We all know Ellen, we all love Ellen, but she is rarely included in lists of icons that are usually saved for pop divas and stars of camp movie classics. This beloved comedienne is a member of our LGBT community who changed the face of television, and perceptions of gay people forever.
The Early Life
Born and raised in Metairie, Lousiana to parents Elizabeth “Betty” Pfeffer and Elliot DeGeneres, Ellen grew up with older brother Vance, who would later serve as a writer for her sitcom, until their parents separated in 1973. Ellen moved with her mother and step-father Roy Gruessendorf from the New Orleans area to a small town in Atlanta, Texas, while Vance stayed with their father.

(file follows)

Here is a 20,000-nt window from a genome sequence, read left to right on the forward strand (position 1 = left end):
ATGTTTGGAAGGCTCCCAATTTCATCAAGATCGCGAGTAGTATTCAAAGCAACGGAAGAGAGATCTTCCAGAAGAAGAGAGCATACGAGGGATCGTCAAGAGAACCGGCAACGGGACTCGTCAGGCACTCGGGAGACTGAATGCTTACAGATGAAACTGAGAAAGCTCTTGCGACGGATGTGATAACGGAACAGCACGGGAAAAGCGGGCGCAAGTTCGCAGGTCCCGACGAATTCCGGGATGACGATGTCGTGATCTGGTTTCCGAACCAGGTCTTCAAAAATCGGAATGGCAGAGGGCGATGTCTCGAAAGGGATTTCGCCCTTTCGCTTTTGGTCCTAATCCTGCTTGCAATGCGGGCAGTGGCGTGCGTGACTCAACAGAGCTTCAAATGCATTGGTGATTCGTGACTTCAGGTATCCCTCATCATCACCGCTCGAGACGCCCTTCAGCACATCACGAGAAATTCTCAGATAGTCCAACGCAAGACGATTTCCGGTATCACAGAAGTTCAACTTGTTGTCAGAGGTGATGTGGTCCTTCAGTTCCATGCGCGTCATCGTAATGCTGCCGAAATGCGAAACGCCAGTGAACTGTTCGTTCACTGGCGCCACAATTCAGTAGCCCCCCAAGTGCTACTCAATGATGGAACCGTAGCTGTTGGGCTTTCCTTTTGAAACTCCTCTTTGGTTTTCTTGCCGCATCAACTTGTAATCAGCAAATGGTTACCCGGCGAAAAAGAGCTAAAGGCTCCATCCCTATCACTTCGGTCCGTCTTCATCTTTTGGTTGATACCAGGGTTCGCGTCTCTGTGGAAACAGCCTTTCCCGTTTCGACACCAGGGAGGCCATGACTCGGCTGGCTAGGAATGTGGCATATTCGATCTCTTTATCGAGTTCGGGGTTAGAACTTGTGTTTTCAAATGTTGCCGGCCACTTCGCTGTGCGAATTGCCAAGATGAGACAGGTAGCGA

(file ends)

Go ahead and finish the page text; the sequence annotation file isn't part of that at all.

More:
Ellen graduated from Atlanta High School in 1976 before moving back to New Orleans to major in communication studies at the University of New Orleans. After one semester she left to do clerical work in a law firm. From this led a string of dead end jobs as a waitress, a shop keeper, a bartender, a hostess, a house painter, and even working as a retail assistant for J. C. Penney, who later became a sponsor for one of her shows.
During this time Ellen held a steady stream of boyfriends while also experimenting with her female friends. Once she finally realised she wasn’t just unlucky in choosing men but she was in fact a lesbian she quickly came out to her mother while on a beach during a family holiday. Her mother supported her immediately.
Ellen cites her mother as the reason she began to make people laugh, as following the divorce she would often be down so Ellen would make her laugh in attempts to cheer her up. Her mother says while she was not the class clown in school, she would use her humour as a way to make friends in her new town.